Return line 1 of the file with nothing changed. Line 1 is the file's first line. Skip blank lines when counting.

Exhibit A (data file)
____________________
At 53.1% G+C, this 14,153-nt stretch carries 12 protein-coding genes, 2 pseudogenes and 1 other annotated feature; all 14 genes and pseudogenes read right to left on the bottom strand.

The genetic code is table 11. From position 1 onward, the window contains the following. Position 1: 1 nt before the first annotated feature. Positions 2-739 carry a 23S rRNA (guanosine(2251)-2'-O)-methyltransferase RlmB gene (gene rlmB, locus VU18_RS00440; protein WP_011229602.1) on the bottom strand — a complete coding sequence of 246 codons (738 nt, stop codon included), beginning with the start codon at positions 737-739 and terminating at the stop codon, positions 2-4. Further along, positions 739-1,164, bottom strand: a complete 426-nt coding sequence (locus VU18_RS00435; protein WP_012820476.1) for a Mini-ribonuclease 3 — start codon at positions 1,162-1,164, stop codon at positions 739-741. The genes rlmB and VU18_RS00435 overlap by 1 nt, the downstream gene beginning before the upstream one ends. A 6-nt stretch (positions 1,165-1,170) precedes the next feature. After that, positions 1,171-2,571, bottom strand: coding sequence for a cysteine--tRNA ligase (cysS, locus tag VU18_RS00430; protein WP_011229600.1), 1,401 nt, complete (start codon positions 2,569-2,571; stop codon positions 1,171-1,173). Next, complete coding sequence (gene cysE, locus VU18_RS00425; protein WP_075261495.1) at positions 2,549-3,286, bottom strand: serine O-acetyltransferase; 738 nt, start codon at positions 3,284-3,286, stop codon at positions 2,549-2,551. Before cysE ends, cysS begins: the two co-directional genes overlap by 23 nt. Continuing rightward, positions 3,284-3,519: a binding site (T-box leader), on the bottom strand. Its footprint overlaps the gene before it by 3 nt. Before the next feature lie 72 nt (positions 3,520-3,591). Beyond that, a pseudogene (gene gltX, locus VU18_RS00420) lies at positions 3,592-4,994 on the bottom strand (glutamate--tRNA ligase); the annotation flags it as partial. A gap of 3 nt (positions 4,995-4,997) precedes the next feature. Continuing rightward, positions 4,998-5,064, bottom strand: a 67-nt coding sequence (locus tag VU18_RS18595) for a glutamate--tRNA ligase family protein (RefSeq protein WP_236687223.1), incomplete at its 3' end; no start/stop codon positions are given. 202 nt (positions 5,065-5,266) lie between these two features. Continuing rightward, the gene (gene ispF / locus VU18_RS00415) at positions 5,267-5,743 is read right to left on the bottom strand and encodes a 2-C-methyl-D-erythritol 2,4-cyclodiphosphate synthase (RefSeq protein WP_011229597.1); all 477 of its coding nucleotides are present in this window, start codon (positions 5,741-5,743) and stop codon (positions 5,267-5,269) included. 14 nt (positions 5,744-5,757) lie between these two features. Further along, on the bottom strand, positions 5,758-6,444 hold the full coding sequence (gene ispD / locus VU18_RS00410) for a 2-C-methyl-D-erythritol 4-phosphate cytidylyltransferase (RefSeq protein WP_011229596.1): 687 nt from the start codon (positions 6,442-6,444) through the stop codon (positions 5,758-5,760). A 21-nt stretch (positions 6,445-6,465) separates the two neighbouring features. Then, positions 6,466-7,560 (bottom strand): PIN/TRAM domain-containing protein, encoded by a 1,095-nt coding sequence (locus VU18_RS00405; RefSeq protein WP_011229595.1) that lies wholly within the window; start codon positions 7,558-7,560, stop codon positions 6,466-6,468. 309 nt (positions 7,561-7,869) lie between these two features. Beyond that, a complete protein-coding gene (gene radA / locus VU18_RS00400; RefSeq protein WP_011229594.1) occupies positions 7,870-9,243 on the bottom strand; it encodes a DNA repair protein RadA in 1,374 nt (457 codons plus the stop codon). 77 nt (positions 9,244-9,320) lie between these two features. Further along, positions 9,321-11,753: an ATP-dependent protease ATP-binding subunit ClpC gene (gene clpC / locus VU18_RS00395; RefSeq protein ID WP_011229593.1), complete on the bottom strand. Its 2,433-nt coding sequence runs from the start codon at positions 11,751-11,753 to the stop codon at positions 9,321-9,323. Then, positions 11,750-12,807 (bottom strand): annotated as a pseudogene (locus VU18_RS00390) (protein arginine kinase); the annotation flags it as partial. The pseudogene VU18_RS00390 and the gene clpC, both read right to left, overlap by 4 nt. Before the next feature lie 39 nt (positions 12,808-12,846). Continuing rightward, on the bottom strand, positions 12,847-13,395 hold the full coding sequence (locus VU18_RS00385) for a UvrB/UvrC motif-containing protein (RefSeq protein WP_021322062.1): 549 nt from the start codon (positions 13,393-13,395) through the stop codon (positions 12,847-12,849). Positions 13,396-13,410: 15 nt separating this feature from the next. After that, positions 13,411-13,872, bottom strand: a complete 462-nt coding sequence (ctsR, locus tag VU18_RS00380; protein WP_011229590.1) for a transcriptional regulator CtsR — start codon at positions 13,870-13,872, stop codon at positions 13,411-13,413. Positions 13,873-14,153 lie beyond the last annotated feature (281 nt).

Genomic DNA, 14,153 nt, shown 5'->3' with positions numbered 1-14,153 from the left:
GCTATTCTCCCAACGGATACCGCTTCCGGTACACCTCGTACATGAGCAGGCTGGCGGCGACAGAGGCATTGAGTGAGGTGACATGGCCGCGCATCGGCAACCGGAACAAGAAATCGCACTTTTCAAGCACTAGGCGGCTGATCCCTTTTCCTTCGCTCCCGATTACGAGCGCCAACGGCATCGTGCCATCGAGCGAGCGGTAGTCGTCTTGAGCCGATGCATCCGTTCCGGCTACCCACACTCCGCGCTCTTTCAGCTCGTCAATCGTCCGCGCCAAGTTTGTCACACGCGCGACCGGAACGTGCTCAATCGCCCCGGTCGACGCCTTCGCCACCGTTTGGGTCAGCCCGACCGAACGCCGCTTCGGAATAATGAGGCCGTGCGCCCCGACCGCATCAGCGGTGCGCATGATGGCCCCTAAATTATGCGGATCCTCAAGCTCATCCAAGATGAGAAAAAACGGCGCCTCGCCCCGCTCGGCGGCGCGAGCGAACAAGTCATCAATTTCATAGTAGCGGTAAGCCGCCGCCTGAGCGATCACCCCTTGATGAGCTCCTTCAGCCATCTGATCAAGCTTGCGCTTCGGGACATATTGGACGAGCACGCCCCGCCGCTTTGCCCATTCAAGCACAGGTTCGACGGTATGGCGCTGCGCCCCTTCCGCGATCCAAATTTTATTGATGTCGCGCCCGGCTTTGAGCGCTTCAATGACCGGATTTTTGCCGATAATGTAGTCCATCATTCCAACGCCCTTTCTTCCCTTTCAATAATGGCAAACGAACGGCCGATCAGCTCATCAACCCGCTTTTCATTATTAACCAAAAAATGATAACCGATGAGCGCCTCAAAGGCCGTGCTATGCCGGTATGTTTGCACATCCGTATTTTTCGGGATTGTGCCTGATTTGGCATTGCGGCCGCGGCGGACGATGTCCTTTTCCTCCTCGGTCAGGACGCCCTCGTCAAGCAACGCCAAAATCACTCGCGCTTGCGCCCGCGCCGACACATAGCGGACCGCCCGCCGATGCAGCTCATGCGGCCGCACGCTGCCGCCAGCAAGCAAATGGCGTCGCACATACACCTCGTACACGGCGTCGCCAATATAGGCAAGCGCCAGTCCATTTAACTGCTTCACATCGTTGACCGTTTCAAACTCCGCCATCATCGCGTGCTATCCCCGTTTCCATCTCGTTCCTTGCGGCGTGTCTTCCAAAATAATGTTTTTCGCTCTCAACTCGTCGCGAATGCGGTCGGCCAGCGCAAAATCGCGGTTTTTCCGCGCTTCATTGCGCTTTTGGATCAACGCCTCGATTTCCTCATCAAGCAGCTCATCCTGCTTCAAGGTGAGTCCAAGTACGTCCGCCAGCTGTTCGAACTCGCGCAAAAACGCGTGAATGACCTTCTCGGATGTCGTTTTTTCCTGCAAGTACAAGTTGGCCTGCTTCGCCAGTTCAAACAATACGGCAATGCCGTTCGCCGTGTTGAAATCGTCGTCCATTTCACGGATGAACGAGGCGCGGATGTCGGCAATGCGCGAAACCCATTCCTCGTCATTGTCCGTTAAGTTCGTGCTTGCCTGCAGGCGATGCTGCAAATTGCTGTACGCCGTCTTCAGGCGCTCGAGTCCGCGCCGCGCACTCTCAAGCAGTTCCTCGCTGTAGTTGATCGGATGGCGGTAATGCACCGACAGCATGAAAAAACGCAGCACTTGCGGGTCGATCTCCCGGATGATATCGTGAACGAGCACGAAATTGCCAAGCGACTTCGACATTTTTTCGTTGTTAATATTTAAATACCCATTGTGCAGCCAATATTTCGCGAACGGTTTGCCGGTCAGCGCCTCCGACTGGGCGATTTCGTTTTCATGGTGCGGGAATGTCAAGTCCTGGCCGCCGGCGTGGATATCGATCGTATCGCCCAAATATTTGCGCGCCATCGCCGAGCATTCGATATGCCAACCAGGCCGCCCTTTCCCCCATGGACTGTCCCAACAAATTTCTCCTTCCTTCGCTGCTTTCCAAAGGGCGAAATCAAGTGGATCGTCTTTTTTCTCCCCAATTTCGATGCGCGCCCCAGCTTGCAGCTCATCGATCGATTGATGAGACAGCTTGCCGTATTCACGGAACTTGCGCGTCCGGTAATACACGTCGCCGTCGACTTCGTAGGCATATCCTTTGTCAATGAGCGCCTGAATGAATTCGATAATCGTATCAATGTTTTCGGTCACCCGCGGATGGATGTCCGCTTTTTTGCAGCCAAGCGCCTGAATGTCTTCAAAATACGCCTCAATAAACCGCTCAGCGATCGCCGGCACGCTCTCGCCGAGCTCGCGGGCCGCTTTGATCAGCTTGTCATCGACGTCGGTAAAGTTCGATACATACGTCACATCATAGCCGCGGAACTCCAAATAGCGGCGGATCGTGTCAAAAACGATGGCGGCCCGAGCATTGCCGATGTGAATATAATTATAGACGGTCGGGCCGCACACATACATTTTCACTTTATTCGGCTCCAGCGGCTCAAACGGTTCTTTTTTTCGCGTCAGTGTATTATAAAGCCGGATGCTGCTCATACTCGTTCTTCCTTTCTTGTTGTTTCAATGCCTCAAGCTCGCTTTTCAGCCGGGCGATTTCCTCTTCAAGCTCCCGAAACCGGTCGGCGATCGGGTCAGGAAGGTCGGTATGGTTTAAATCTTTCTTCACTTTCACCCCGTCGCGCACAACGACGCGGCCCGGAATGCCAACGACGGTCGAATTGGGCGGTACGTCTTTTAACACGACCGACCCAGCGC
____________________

At 53.1% G+C, this 14,153-nt stretch carries 12 protein-coding genes, 2 pseudogenes and 1 other annotated feature; all 14 genes and pseudogenes read right to left on the bottom strand.